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Buddhadharma : Winter 2015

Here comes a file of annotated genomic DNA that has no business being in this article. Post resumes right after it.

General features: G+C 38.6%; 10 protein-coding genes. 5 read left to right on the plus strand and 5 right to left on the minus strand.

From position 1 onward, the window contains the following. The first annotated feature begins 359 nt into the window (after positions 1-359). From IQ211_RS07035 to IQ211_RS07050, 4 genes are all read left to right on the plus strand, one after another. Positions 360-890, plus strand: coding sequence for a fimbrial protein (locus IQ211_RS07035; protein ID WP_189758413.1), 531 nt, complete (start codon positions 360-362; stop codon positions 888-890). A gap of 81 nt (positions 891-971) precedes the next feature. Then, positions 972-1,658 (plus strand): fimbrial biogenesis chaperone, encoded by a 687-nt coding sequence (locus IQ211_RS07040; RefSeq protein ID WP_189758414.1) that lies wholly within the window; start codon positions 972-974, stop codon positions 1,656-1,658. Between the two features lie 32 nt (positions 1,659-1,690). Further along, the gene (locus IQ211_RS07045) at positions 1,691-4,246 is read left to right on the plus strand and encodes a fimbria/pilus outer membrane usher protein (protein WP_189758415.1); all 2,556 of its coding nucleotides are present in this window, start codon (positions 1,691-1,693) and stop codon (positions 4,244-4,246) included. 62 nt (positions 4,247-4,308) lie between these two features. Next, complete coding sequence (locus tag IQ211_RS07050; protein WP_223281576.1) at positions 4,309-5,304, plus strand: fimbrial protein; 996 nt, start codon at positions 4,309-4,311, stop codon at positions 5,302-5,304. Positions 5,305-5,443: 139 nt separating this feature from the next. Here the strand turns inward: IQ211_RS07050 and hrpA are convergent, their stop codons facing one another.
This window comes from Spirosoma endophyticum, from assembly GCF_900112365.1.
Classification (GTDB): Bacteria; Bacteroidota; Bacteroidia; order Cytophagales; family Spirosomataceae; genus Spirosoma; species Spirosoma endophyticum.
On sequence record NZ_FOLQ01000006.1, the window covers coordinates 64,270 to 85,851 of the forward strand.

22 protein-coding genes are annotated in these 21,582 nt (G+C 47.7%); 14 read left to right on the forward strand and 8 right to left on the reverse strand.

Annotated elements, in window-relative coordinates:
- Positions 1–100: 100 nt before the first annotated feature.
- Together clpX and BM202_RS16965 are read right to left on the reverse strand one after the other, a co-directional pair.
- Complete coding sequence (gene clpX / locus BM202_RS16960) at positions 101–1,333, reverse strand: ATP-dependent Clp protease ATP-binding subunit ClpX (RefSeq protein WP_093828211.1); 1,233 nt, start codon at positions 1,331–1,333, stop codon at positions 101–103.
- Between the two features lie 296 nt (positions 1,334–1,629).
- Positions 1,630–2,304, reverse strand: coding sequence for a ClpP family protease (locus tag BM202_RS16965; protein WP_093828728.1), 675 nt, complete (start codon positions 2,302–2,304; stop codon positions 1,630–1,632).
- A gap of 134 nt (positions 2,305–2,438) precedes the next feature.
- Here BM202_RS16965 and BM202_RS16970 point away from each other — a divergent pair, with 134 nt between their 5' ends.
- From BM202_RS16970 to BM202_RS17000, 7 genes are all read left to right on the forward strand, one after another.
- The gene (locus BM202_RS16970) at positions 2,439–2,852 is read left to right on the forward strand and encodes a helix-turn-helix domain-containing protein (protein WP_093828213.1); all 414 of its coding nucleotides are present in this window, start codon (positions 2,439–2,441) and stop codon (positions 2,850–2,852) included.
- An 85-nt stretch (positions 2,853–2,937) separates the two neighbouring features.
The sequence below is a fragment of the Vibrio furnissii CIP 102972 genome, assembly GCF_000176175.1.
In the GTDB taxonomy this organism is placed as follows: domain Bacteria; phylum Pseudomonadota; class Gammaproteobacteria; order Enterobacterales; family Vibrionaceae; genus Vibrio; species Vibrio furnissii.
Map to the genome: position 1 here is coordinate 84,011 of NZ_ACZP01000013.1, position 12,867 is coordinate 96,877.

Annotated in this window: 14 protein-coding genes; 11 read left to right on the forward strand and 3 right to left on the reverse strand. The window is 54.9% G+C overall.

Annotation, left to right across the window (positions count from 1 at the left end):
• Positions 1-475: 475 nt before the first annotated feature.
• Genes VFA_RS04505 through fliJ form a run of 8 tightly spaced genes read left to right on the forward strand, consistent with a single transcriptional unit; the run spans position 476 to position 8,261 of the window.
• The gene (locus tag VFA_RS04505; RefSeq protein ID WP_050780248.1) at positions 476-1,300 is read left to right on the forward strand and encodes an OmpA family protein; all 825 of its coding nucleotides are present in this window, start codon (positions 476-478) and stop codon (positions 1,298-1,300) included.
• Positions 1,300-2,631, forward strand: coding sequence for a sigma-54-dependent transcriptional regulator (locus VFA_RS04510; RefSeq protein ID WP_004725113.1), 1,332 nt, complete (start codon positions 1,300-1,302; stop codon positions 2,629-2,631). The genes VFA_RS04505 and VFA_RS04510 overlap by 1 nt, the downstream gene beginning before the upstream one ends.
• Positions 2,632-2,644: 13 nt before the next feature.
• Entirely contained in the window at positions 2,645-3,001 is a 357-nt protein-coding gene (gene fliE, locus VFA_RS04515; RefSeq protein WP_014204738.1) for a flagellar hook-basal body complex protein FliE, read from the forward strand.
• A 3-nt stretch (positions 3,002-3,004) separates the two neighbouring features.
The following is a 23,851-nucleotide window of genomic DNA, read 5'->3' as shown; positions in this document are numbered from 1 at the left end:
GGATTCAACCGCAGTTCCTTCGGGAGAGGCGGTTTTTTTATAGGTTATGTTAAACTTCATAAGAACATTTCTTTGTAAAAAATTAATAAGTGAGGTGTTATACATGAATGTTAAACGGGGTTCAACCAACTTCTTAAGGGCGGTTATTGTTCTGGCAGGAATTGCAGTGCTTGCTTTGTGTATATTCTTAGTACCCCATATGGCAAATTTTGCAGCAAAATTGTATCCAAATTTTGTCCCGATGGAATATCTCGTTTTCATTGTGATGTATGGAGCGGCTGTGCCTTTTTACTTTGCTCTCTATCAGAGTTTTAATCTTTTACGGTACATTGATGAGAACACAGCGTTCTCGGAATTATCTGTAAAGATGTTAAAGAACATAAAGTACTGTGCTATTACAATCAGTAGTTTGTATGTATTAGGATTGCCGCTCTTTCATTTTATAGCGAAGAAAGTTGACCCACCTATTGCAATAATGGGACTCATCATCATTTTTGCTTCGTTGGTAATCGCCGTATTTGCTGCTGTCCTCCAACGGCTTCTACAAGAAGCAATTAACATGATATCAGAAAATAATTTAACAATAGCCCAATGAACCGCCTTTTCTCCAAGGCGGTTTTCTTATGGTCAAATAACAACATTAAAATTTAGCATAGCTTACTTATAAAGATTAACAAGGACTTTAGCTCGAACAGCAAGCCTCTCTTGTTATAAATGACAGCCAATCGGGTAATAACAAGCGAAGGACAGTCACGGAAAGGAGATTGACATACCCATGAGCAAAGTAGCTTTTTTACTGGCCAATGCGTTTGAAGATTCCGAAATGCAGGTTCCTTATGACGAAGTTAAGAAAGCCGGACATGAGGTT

80 buddhadharma: the practitioner’s quarterly winter 2015 personifications and names for Method, gendered male, and Wisdom, gendered female, the nondual components of full enlightenment in Vajrayana Buddhism. Sera Khandro’s greatest inspira- tion was drawn from conversations with dakinis, especially Yeshe Tsogyel, whom, she writes, frequently visited her in apparitions and dreams to encourage and console her. Though male tertons also reported visits from dakinis, includ- ing Yeshe Tsogyel, few of them recount having such extensive conversations. Jacoby suggests that this visionary aid from the dakinis was probably espe- cially important to Sera Khandro, who had little support or camaraderie from other women; in fact, they were often as hostile to her as the men. As tempting as it is for Western feminist practitioners of Vajrayana Buddhism to look to exemplars such as Sera Khandro as role models and to riTa M. gross is professor emerita of comparative studies in religion at the university of Wisconsin, eau claire, and a dharma teacher appointed by Jetsun khandro rinpoche. she is the author of Religious Diversity: What’s the Problem? and A Garland of Feminist Reflections. an appropriate consort. Although many of the men who became renowned teachers and tertons had female con- sorts, we know very little about these women, who neither recorded their own stories nor were acknowledged by their male partners. Most commenta- tors have seen the female consort as a necessary tool or adjunct to the male’s spiritual achievements rather than as a competent practitioner in her own right, though Jacoby says one cannot verify or refute this claim based on Sera Khan- dro’s writing. Although traditionally in consortship one partner serves the other and mutuality is not sought or expected, Sera Khandro wrote of an intense degree of mutual fulfillment, joy, and respect in her relationship with Drime Ozer. They regarded themselves and each other not as human beings in sexual partnership but as the “divine” Hay- agriva and Vajravarahi, two common revieWs books such as this one for solutions to our present-day inequities, we would do well to remember the old feminist slogan: “There are no adequate models in the past”—or in another culture, for that matter. We still are going to have to construct a Buddhism fully adequate for our time, place, and situation. One of the meanings of nontheism is that we have to do our own homework; there is nothing and no one out there able to solve our issues for us. Nonetheless, Love and Liberation offers a rare look into the world of early twentieth-cen- tury Vajrayana in Tibet and at a path that can inspire, even as we carve our own here in the West. 137 S. Easton Road Glenside, PA 19038 Master of Applied Meditation Studies Certificate in Contemplative Psychotherapy Certificate in Buddhist Pastoral Care WON INSTITUTE OF GRADUATE STUDIES Visit us online at www.woninstitute.edu